The lowest temperature at which a flammable product emits enough vapor to form an ignitable mixture in air, (e.g. gasoline’s flash point is about –45 °F, diesel’s flash point varies from about 125 °F to 200 °F.)
- NOTE: An ignition source is required to cause ignition above the flash point, but below the auto-ignition temperature.
Source: API 570, Piping Inspection Code: In-service Inspection, Rating, Repair, and Alteration of Piping Systems, Fourth Edition, February 2016, with Addendum May 2017. Global Standards
Lowest liquid temperature at which, under certain standardized conditions, a liquid gives off vapours in a quantity such as to be capable of forming an ignitable vapour/air mixture. [IEV 426-02-14].
Source: IEC 61892-7, Mobile and fixed offshore units – Electrical installations – Part 7: Hazardous areas. Global Standards
“Flashpoint” means the minimum temperature at which a liquid gives off vapor within a test vessel in sufficient concentration to form an ignitable mixture with air near the surface of the liquid and shall be determined as follows:
(A) For a liquid which has a viscosity of less than 45 SUS at 100°F. (37.8°C.), does not contain suspended solids, and does not have a tendency to form a surface film while under test, the procedure specified in the Standard Method of Test for Flashpoint by Tag Closed Tester (ASTM D-56-70) shall be used.
(B) For a liquid which has a viscosity of 45 SUS or more at 100°F.(37.8°C.), or contains suspended solids or has a tendency to form a surface film while under test, the Standard Method of Test for Flashpoint by Pensky-Martens Closed Tester (ASTM D-93-7I) shall be used, except that the methods specified in Note 1 to Section 1.1 of ASTM D-93-71 may be used for the respective materials specified in the Note.
(C) For a liquid that is a mixture of compounds that have different volatilities and flashpoints, its flashpoint shall be determined by using the procedure specified in paragraph (xxv) (A) or (B) of this section on the liquid in the form it is shipped. If the flashpoint, as determined by this test is 100°F. (37.8°C.) or higher, an additional flashpoint determination shall be run on a sample of the liquid evaporated to ninety (90) percent of its original volume, and the lower value of the two tests shall be considered the flashpoint of the material.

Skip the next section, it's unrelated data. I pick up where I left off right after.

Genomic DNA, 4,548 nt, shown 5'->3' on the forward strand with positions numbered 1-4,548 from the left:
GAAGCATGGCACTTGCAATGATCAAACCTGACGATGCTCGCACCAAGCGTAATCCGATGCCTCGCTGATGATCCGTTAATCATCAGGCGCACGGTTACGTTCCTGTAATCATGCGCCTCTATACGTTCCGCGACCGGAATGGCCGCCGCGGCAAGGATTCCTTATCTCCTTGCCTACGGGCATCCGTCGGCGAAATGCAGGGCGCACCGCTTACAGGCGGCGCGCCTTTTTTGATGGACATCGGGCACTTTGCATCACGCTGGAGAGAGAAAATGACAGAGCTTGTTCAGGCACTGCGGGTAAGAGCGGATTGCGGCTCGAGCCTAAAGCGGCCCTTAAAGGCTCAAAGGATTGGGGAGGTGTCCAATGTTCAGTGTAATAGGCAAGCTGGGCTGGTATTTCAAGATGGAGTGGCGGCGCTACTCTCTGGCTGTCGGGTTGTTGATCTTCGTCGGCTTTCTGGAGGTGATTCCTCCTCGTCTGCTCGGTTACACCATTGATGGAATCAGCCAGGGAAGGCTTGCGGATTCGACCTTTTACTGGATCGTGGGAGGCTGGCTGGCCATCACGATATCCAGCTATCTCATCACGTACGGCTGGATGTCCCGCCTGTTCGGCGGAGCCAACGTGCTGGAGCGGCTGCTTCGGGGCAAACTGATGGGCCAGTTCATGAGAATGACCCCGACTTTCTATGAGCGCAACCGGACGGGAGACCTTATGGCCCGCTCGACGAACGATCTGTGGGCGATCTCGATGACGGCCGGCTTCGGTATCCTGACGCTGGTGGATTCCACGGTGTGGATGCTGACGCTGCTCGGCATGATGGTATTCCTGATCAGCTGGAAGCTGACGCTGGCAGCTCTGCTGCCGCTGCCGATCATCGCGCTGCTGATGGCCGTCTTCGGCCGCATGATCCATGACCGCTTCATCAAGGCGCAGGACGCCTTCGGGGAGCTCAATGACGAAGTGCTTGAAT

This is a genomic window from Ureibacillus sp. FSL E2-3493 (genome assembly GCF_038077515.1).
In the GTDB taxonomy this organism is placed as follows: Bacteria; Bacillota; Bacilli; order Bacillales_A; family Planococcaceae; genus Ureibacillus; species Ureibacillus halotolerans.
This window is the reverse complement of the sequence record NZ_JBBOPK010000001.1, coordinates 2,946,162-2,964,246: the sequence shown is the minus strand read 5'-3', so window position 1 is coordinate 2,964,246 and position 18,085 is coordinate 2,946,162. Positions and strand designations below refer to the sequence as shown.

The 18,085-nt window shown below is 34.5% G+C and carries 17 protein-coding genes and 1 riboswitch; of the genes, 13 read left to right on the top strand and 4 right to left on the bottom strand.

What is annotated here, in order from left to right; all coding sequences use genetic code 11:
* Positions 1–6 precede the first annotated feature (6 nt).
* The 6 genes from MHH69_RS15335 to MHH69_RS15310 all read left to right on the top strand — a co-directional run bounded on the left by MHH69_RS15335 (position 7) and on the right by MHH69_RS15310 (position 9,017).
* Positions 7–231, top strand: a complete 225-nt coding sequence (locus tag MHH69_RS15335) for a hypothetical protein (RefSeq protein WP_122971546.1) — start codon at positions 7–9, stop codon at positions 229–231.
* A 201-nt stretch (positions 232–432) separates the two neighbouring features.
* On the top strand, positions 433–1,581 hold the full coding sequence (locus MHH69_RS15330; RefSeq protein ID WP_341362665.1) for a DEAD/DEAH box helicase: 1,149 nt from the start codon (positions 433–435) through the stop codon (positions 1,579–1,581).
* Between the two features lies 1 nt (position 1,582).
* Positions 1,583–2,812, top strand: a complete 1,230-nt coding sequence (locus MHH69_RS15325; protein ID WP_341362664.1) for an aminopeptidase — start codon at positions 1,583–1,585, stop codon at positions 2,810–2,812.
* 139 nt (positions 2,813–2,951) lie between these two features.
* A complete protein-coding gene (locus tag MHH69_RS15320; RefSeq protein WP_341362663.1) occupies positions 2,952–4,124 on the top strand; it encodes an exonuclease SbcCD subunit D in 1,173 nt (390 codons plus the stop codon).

(D) Organic peroxides, which undergo autoaccelerating thermal decomposition, are excluded from any of the flashpoint determination methods specified in this subparagraph.
Source: State of Wyoming Occupational Safety and Health Rules and Regulations for Oil and Gas Well Drilling, Revised January 8, 2013. Regulations
The minimum temperature of a liquid at which sufficient vapor is given off to form an ignitable mixture with air, near the surface of the liquid or within the vessel used, as determined by the test procedure and apparatus specified in NFPA 30.
API RP 500, Recommended Practice for Classification of Locations for Electrical Installations at Petroleum Facilities Classified as Class I, Division 1 and Division 2, Third Edition, December 2012, Global Standards
Flashpoint means the temperature in degrees Celsius (closed cup test) at which a product will give off enough flammable vapour to be ignited, as determined by an approved flashpoint apparatus.
Source: IMO MSC.1/Circ.1321, Guidelines for measures to prevent fires in engine-rooms and cargo pump-rooms, 11 June 2009, International Maritime Organization. Regulatory Guidance
The lowest temperature at which the vapor pressure of the liquid is just sufficient to produce a flammable mixture at the lower limit of flammability.
Source: API RP 14G, Recommended Practice for Fire Prevention and Control on Fixed Open-type Offshore Production Platforms: Upstream Segment, Fourth Edition, April 2007. Global Standards
Flashpoint is the temperature in degrees Celsius (closed cup test) at which a product will give off enough flammable vapour to be ignited, as determined by an approved flashpoint apparatus. <Chapter II-2, part A, regulation 3>.
Source: IMO Resolution MSC.99(73), amendments to the International Convention for the Safety of Life at Sea, 1974, as amended, 5 December 2000, International Maritime Organization. Legislation